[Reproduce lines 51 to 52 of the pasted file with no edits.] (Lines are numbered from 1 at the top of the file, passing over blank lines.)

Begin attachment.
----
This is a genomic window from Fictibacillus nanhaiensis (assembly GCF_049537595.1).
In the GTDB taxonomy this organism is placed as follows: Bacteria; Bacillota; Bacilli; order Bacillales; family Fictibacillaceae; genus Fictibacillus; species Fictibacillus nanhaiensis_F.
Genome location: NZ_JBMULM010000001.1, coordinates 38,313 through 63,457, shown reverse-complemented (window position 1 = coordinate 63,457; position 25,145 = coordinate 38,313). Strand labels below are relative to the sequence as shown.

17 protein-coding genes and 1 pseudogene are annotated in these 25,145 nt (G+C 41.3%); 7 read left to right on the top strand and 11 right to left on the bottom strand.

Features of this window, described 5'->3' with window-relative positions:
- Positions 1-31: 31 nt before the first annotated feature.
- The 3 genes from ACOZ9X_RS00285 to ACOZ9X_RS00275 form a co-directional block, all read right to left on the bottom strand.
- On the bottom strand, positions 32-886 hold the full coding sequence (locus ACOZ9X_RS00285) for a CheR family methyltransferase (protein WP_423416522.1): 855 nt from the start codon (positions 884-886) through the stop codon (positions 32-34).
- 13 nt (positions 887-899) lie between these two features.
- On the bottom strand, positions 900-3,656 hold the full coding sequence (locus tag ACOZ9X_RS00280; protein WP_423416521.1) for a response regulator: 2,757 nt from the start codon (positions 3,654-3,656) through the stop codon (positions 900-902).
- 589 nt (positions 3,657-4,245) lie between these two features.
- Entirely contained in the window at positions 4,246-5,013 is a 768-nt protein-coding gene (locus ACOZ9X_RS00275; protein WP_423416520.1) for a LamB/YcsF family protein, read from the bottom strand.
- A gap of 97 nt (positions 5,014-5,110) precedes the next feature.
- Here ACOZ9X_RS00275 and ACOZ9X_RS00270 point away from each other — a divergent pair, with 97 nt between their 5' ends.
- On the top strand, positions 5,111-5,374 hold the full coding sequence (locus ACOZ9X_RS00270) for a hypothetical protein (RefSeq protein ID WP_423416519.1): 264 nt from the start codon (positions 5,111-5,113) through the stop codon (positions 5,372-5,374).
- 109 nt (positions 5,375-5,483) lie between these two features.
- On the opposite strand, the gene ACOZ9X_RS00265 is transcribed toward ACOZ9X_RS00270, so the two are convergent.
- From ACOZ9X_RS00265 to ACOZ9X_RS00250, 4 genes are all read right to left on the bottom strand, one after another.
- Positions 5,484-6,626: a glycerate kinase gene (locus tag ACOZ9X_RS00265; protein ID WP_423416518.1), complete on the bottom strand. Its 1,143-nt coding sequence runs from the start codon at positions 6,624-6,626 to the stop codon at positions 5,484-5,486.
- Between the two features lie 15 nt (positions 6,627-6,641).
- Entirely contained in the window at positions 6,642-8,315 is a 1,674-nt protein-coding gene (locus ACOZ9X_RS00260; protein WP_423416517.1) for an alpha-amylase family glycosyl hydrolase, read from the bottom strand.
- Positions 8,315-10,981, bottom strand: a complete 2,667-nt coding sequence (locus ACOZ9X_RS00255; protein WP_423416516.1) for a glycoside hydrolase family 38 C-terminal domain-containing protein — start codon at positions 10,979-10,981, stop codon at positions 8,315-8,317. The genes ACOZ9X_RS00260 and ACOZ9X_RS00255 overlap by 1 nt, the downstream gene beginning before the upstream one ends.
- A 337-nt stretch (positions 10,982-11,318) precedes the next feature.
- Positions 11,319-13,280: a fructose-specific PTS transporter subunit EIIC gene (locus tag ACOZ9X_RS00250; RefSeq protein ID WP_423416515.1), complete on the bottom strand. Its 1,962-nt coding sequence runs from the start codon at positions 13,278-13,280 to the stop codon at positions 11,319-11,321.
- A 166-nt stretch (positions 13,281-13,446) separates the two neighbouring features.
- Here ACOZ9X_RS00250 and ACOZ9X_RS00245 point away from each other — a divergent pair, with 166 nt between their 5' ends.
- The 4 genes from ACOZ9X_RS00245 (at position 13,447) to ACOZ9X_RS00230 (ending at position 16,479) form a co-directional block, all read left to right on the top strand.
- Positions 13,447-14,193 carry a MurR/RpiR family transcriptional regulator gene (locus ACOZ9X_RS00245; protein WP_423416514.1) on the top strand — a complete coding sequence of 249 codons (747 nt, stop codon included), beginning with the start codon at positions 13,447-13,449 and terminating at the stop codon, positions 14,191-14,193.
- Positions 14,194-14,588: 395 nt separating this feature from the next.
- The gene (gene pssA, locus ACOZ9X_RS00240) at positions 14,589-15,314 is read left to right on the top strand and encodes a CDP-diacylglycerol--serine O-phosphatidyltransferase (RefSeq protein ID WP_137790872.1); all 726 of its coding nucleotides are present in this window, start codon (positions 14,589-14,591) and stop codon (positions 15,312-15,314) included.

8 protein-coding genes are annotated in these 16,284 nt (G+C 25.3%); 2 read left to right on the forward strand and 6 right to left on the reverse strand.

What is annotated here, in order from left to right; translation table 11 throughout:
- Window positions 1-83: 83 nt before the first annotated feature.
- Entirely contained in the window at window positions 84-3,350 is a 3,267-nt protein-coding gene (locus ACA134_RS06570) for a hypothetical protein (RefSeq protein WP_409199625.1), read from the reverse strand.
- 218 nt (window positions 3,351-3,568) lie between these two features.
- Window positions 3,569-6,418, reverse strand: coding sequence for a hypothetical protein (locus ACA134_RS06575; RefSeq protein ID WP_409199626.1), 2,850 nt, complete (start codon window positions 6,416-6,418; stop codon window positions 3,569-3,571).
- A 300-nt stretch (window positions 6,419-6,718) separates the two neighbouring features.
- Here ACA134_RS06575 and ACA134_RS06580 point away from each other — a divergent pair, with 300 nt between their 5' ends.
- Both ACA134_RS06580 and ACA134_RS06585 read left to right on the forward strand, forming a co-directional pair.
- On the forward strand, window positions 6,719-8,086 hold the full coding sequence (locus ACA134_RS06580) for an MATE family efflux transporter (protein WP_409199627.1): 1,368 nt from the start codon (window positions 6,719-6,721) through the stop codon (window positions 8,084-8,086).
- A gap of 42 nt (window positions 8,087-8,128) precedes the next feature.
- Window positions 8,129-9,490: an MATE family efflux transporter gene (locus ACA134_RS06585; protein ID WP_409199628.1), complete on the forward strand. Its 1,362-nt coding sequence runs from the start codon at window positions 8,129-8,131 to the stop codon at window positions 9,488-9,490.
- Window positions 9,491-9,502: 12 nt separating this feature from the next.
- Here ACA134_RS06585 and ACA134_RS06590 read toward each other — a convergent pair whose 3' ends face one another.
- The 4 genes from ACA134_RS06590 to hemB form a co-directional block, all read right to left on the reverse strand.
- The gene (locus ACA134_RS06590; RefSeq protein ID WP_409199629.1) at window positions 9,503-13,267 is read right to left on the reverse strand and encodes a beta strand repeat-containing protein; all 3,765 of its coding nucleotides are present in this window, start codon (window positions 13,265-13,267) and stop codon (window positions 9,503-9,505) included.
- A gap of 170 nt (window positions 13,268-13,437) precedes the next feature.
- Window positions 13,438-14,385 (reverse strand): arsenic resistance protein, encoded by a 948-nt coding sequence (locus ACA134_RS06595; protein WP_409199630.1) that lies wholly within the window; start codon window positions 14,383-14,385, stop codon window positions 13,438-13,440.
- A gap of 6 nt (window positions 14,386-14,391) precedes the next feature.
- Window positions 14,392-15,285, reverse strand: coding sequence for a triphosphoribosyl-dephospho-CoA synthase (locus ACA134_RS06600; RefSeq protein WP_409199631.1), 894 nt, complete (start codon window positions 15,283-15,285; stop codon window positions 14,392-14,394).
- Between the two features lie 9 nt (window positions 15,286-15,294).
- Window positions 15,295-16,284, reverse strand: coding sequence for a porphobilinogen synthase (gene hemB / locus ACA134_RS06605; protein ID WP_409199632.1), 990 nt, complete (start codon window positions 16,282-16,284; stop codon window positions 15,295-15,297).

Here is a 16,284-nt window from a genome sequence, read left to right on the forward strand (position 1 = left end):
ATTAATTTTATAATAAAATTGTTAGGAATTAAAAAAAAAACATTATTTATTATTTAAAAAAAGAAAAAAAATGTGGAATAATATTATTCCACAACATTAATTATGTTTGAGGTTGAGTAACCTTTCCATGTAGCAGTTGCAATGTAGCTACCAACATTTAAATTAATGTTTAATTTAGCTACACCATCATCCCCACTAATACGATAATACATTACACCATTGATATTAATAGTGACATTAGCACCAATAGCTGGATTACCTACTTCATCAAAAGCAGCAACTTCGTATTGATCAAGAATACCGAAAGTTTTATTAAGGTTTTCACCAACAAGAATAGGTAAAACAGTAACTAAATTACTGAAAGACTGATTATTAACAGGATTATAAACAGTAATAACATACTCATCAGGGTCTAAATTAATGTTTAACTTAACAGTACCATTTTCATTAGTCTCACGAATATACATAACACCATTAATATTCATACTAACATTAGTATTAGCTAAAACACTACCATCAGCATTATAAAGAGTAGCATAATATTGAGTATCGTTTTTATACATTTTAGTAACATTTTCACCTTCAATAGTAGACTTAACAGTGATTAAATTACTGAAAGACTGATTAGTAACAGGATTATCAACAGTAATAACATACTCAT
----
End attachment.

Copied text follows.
- Between the two features lie 9 nt (window positions 15,286-15,294).
- Window positions 15,295-16,284, reverse strand: coding sequence for a porphobilinogen synthase (gene hemB / locus ACA134_RS06605; protein ID WP_409199632.1), 990 nt, complete (start codon window positions 16,282-16,284; stop codon window positions 15,295-15,297).